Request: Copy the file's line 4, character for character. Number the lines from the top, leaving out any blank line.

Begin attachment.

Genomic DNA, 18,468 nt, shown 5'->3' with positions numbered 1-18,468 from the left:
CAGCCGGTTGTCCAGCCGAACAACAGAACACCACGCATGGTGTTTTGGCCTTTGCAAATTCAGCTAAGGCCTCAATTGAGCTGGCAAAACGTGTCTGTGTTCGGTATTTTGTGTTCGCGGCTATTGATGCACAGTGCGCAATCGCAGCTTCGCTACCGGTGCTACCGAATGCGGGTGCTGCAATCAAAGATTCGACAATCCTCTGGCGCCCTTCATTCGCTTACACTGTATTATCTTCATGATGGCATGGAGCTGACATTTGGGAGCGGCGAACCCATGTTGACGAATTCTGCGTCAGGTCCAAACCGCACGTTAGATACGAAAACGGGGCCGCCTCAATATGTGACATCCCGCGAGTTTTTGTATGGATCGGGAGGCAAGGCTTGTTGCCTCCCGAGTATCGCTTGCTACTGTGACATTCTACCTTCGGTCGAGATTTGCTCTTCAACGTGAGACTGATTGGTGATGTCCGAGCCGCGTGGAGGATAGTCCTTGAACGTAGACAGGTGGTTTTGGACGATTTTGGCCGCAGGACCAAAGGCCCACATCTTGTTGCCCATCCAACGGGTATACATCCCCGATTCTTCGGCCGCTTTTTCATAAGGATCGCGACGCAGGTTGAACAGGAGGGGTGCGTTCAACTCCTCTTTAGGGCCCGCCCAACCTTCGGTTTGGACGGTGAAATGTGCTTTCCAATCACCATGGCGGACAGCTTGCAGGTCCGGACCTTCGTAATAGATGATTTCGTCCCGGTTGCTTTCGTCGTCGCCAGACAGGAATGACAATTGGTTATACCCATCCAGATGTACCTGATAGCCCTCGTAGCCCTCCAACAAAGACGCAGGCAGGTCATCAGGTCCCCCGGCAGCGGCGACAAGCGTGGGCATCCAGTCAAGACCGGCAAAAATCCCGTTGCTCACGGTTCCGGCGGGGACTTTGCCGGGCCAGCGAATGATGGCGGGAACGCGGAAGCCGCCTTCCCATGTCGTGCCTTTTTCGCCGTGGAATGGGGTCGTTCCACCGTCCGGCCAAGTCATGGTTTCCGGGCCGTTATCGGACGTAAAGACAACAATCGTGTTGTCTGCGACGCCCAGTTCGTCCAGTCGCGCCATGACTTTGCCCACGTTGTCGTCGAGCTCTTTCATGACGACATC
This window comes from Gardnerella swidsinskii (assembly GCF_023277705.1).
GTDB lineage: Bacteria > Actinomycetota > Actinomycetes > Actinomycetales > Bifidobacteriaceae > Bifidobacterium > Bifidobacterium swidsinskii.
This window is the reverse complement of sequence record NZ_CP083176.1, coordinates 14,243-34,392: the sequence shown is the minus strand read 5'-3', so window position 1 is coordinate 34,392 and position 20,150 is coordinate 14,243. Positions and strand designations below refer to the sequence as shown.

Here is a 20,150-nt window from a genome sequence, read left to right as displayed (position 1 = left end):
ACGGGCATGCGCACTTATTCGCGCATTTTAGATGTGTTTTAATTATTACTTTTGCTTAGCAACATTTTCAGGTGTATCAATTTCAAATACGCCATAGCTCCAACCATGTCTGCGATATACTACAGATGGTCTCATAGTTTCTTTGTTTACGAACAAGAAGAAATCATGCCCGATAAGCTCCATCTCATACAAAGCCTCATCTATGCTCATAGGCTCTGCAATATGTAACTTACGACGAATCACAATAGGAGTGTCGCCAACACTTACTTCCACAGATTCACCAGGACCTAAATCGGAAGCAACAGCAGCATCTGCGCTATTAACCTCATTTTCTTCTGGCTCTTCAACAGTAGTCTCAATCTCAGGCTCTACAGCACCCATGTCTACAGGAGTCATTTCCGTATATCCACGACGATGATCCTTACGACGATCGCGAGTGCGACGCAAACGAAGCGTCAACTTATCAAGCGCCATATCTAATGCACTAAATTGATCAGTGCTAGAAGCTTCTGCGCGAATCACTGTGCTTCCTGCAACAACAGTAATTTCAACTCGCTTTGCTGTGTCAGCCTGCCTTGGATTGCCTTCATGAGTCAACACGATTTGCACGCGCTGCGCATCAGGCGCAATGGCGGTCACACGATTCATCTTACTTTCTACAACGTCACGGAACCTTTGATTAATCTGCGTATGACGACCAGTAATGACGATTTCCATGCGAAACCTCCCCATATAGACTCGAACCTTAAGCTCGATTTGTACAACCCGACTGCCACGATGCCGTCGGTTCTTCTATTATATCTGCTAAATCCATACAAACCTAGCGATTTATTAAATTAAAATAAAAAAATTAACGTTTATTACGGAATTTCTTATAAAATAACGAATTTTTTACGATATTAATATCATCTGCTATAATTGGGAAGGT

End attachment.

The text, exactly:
GTDB lineage: Bacteria > Actinomycetota > Actinomycetes > Actinomycetales > Bifidobacteriaceae > Bifidobacterium > Bifidobacterium swidsinskii.